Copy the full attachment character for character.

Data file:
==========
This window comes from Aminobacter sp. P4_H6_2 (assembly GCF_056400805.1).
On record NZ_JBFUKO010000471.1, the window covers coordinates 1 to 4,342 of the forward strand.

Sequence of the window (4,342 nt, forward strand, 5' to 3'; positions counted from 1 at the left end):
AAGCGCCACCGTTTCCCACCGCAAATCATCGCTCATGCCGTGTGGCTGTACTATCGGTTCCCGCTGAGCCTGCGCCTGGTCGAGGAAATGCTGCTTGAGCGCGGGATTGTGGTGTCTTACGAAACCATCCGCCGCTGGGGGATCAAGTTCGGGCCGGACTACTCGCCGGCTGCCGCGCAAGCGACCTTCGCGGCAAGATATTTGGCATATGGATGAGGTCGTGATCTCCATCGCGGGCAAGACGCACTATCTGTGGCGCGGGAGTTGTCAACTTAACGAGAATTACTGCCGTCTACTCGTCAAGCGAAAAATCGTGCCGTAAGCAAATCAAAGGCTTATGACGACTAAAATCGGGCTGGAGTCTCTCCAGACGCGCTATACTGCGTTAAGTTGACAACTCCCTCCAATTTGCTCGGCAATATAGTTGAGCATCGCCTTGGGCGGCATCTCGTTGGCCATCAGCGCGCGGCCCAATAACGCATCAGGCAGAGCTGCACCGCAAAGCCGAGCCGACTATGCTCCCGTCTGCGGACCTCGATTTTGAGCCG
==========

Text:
This window comes from Aminobacter sp. P4_H6_2 (assembly GCF_056400805.1).
On record NZ_JBFUKO010000471.1, the window covers coordinates 1 to 4,342 of the forward strand.

Sequence of the window (4,342 nt, forward strand, 5' to 3'; positions counted from 1 at the left end):
AAGCGCCACCGTTTCCCACCGCAAATCATCGCTCATGCCGTGTGGCTGTACTATCGGTTCCCGCTGAGCCTGCGCCTGGTCGAGGAAATGCTGCTTGAGCGCGGGATTGTGGTGTCTTACGAAACCATCCGCCGCTGGGGGATCAAGTTCGGGCCGGACTACTCGCCGGCTGCCGCGCAAGCGACCTTCGCGGCAAGATATTTGGCATATGGATGAGGTCGTGATCTCCATCGCGGGCAAGACGCACTATCTGTGGCGCGGGAGTTGTCAACTTAACGAGAATTACTGCCGTCTACTCGTCAAGCGAAAAATCGTGCCGTAAGCAAATCAAAGGCTTATGACGACTAAAATCGGGCTGGAGTCTCTCCAGACGCGCTATACTGCGTTAAGTTGACAACTCCCTCCAATTTGCTCGGCAATATAGTTGAGCATCGCCTTGGGCGGCATCTCGTTGGCCATCAGCGCGCGGCCCAATAACGCATCAGGCAGAGCTGCACCGCAAAGCCGAGCCGACTATGCTCCCGTCTGCGGACCTCGATTTTGAGCCG